Syria chemical weapons removal plan
The Joint Mission of the Organisation for the Prohibition of Chemical Weapons (OPCW) and the United Nations has outlined its plans for the destruction of Syria's chemical weapons.
The UN Security Council issued a resolution calling for the complete elimination of its chemical arsenal by 30 June 2014 after Syria agreed to join the Chemical Weapons Convention (CWC) in September.
It came after rockets filled with the nerve agent sarin were fired at towns in the Ghouta agricultural belt around Damascus on 21 August, killing hundreds of people. Western powers said only the government could have done it, but President Bashar al-Assad blamed rebels.
How the plan will unfold
- 1. The Syrian authorities are responsible for packing and safely transporting the chemical weapons from 12 sites across the country to the port of Latakia. Russia has supplied large-capacity and armoured lorries, while the US has sent container drums and GPS locators.
- 2. Russia is providing security for loading operations at Latakia, for which the US has supplied loading, transportation and decontamination equipment. China has sent 10 ambulances and surveillance cameras, and Finland an emergency response team in case of accidents.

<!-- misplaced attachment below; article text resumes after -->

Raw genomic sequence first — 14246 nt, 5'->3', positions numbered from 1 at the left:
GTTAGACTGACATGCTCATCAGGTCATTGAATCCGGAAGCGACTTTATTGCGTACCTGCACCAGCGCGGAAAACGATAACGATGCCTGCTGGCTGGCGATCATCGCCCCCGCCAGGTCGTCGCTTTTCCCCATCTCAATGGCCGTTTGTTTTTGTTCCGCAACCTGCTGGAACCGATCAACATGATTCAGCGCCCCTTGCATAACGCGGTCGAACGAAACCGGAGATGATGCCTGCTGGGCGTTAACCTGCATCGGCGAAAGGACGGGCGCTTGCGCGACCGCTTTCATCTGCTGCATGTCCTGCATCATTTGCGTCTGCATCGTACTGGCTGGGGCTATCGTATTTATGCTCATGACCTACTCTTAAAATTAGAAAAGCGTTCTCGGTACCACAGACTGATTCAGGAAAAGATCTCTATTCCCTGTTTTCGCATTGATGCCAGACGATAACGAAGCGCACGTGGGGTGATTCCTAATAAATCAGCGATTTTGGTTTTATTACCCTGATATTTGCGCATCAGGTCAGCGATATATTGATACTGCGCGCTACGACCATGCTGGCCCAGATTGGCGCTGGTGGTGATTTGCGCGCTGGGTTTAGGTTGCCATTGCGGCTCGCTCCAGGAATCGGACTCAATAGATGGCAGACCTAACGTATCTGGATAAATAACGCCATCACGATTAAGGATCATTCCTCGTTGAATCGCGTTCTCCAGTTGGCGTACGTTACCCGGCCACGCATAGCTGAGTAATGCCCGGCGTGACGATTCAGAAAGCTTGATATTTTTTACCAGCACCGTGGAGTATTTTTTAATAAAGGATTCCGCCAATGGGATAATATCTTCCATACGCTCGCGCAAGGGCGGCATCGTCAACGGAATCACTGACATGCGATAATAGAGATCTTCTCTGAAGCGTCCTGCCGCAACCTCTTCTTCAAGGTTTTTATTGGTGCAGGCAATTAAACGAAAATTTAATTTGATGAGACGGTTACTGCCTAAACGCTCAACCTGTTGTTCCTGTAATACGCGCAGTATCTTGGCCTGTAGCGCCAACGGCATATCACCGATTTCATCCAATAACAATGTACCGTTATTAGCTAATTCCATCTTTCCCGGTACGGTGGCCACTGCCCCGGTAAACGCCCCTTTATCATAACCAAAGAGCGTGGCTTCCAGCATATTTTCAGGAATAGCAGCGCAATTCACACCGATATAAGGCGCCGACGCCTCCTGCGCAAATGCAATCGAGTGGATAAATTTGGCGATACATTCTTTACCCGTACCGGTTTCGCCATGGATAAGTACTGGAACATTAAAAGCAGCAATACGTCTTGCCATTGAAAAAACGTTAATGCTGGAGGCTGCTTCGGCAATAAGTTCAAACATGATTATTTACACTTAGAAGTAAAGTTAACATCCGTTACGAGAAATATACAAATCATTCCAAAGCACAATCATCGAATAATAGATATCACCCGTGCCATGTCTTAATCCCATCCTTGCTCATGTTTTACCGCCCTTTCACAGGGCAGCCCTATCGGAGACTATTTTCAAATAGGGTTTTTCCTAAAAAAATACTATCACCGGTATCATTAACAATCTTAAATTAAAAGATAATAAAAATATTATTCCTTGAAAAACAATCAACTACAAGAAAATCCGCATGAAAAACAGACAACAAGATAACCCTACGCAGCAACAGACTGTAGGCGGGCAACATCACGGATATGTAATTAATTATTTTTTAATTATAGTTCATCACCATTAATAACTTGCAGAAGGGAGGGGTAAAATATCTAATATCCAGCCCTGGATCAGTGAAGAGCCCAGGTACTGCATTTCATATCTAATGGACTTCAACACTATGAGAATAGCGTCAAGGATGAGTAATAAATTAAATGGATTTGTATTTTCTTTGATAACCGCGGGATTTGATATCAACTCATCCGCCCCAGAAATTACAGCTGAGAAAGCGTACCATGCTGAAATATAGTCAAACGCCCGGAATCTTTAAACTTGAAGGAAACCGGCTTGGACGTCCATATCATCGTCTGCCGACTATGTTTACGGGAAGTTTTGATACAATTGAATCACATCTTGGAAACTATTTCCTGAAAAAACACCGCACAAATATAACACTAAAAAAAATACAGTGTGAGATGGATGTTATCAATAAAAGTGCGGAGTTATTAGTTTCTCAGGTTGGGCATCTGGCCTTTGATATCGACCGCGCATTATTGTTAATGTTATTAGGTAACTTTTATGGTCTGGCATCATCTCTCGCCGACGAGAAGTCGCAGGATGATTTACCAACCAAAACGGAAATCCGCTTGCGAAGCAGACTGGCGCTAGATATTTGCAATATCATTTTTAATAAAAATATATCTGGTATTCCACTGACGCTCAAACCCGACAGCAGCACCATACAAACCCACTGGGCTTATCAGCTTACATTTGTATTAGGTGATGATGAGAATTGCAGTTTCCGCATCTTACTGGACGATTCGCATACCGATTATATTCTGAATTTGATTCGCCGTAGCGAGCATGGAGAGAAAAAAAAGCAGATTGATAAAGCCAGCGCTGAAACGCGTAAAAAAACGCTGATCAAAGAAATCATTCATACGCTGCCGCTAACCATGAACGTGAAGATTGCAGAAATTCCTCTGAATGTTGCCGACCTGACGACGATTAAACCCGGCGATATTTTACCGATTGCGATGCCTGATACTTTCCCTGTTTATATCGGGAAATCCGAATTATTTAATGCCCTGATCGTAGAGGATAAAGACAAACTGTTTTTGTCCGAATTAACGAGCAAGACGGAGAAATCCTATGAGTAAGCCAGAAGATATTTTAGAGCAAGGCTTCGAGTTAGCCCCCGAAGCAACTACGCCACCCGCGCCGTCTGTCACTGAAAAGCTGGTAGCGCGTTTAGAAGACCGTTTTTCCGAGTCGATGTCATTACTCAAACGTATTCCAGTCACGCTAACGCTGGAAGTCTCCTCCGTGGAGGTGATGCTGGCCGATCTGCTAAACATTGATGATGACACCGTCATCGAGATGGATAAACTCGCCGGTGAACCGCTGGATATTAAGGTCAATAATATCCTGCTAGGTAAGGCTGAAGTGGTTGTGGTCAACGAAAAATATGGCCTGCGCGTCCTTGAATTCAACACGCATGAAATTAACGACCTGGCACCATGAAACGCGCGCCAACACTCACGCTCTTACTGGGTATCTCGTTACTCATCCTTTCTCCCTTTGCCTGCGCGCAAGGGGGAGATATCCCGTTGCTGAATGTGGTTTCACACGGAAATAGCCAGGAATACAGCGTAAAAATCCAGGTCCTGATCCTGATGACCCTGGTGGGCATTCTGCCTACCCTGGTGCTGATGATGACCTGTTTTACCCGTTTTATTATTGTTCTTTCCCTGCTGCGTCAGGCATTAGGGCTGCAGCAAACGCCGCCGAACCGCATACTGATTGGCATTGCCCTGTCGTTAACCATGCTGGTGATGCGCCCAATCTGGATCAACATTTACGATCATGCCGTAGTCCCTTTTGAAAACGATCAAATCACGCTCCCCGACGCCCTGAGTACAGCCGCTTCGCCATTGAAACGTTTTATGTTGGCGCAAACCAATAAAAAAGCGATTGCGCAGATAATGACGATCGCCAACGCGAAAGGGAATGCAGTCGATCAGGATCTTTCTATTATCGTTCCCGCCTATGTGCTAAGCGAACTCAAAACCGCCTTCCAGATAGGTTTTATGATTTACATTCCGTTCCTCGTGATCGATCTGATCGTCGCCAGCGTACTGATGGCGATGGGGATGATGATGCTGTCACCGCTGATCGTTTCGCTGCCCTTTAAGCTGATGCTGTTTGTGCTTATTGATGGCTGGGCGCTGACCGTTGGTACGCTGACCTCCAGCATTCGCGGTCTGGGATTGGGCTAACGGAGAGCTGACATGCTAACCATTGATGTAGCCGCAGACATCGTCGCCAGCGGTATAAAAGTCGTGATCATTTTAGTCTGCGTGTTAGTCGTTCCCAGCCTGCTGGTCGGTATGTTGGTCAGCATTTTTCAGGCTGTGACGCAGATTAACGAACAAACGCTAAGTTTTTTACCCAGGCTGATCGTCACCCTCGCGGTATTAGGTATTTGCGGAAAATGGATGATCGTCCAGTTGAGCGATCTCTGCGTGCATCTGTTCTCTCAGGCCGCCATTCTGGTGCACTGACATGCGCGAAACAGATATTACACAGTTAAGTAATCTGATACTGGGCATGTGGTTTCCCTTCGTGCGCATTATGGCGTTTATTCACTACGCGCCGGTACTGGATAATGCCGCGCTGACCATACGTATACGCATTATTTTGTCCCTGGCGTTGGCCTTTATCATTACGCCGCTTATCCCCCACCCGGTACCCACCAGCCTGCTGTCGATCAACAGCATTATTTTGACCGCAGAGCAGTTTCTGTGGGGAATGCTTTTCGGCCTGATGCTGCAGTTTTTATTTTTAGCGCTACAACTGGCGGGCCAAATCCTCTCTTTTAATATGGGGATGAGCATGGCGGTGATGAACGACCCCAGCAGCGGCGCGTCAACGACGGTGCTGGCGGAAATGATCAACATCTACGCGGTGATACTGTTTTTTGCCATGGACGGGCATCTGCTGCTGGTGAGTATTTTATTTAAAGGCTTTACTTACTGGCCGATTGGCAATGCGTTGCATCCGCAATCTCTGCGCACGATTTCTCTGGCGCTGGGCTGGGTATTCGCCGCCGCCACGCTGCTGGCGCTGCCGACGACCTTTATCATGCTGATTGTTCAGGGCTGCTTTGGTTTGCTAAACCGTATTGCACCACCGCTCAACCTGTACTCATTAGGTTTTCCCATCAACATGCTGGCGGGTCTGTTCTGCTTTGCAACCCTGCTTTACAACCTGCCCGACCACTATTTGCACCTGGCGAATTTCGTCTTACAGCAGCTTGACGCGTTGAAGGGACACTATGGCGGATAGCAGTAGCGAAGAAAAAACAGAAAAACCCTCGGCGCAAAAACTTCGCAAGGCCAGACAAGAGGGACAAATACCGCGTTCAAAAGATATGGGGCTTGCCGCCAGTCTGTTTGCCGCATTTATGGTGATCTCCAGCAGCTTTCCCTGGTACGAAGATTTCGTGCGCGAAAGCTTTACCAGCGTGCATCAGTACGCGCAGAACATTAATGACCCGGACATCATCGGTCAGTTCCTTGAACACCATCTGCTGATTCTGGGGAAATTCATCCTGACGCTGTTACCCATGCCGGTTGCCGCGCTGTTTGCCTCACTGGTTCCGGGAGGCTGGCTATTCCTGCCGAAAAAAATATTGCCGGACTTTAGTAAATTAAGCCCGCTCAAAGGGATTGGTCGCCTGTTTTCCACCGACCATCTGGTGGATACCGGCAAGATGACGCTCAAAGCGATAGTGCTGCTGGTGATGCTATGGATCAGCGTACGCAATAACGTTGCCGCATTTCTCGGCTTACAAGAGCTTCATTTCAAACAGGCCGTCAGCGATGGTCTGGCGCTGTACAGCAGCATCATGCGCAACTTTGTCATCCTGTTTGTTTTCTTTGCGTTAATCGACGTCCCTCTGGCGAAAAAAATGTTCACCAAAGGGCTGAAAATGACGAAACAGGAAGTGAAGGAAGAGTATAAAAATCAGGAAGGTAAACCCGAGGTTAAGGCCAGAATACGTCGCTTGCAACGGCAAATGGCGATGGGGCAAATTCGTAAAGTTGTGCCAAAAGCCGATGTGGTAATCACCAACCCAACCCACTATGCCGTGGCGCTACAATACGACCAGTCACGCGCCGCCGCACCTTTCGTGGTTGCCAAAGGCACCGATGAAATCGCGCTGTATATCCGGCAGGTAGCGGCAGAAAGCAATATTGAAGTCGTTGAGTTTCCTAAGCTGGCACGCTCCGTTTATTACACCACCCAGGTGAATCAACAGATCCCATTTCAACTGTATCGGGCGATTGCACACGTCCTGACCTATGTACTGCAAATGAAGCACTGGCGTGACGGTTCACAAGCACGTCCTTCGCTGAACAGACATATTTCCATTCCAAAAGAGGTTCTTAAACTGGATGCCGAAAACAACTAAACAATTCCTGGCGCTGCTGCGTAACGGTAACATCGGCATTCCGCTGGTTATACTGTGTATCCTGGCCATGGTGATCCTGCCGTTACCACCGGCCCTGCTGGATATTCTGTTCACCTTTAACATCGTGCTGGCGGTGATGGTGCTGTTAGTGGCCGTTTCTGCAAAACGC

- 3. Denmark and Norway are providing cargo ships and military escorts to take the chemicals to the container port of Gioia Tauro in Italy. Russia and China are also providing naval escorts and the first consignment of 16 tonnes left Latakia on 7 January.
- 4. In Italy, the "most critical" chemical agents will be loaded onto the US Maritime Administration cargo ship, MV Cape Ray, to be destroyed by hydrolysis in international waters. Less-toxic chemicals will be shipped by Norwegian and Danish vessels for disposal at commercial facilities.